The Southernmost Point in the USA
If you’ve never been there before, the Florida Keys are a chain of islands beginning at southeast Florida’s mainland, and stretching out 165 miles to the southwest before ending in Key West, just 90 miles from Cuba. Parts of the Keys are so narrow in places you can see the Atlantic Ocean to your left and the Bay of Florida and Gulf of Mexico off to your right as you drive south on US1 to the “Southernmost Point in the USA”. Key West has been home to a string of colorful characters over the years including most famously Ernest Hemingway, and that sense of rebellious adventure is what draws so many visitors to the town. Today, despite being a popular port of call for cruises, you can still find some of that unique charm if you know where to look.
Check Out The Beaches
Even though the Keys are a chain of mangrove islands, that doesn’t mean you can’t find good beaches. We headed to Smathers Beach one evening to take in the view of some of the sailboats that were marooned after the storm and were happy to find the beaches in great shape. It was also the first time in years we’d been to Smathers Beach, and it was nice to see so many locals enjoying them. Higgs Beach near the Southernmost Point Buoy is also a great beach and has a poignant AIDS Memorial that’s worth visiting.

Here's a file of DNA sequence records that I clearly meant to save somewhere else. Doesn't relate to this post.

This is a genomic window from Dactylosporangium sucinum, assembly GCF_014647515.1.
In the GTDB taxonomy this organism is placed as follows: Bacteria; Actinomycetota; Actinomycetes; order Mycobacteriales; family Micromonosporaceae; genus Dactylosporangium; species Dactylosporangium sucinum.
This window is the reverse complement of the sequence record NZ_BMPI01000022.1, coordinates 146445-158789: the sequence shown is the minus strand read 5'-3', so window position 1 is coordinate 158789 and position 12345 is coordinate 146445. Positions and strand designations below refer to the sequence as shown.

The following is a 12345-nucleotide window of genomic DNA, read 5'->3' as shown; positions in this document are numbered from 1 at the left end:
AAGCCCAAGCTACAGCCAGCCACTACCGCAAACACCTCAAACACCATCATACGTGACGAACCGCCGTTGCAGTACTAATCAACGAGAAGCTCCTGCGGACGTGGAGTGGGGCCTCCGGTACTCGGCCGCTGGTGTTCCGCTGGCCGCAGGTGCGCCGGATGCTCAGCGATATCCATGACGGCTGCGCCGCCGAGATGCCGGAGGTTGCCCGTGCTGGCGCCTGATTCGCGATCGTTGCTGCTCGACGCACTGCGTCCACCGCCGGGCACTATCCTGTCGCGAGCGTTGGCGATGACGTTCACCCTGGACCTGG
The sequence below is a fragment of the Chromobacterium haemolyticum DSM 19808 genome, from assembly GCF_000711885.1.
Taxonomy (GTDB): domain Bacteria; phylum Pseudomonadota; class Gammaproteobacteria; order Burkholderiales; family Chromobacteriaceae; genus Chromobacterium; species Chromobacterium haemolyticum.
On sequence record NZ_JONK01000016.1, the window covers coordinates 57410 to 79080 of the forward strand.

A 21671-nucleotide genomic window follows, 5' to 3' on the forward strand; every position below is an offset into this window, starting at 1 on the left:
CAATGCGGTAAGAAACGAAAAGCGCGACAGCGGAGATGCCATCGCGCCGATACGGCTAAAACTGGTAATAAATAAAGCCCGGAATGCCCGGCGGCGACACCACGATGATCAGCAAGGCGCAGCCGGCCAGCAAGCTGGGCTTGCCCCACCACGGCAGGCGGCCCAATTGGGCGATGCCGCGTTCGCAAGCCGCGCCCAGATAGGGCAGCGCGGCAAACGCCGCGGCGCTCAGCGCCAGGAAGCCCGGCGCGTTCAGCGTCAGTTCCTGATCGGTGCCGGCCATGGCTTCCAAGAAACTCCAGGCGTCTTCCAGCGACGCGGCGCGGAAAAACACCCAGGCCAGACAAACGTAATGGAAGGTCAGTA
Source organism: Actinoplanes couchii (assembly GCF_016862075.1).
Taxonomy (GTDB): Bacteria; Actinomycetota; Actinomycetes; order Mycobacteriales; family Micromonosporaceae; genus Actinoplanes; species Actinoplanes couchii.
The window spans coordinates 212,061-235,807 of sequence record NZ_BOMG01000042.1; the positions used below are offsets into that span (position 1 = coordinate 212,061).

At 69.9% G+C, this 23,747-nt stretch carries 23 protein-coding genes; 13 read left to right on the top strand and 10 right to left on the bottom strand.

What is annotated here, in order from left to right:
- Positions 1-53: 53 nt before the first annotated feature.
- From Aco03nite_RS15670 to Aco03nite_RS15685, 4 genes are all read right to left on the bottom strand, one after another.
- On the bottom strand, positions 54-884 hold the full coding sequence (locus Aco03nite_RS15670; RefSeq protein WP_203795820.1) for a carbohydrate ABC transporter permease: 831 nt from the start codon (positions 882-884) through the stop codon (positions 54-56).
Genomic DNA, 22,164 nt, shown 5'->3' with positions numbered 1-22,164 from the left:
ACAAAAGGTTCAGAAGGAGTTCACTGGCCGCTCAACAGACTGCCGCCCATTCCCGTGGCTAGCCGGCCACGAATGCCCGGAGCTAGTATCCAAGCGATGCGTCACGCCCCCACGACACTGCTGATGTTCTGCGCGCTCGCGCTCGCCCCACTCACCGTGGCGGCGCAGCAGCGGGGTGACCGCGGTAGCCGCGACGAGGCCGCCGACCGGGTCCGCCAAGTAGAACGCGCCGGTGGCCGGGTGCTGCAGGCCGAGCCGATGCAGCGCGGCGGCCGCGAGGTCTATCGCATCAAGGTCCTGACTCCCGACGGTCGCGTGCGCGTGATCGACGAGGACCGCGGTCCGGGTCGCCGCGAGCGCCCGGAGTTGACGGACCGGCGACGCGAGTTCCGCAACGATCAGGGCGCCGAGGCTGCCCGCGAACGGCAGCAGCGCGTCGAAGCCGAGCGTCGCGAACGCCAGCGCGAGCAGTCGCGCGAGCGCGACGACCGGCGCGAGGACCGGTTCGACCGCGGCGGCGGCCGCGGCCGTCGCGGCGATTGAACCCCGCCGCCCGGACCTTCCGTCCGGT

New and Delicious Additions to Old Town
Parts of Old Town Key West have undergone some major redevelopment in recent years like the historic Seaport, but not enough to detract from its charm. Many of our favorite eating and watering holes are still there, and we even found some fun new spots like several rum distilleries that are open for tours and tastings. And the rum is pretty good – Papa Hemingway would have approved! We even tasted a special batch of “hurricane rum” whose flavor changed from the dip in barometric pressure during the storm!
Go to Mallory Square for Sunset
When you visit Key West, you head to Mallory Square for sunset – everyone does – because the sunset here is truly cause for celebration, where you and thousands of your new best friends will witness quite a spectacle. I don’t know what causes the sky here to explode into fiery blazes like it does, but I suppose that’s not important – to enjoy it is enough.
Get Out On the Water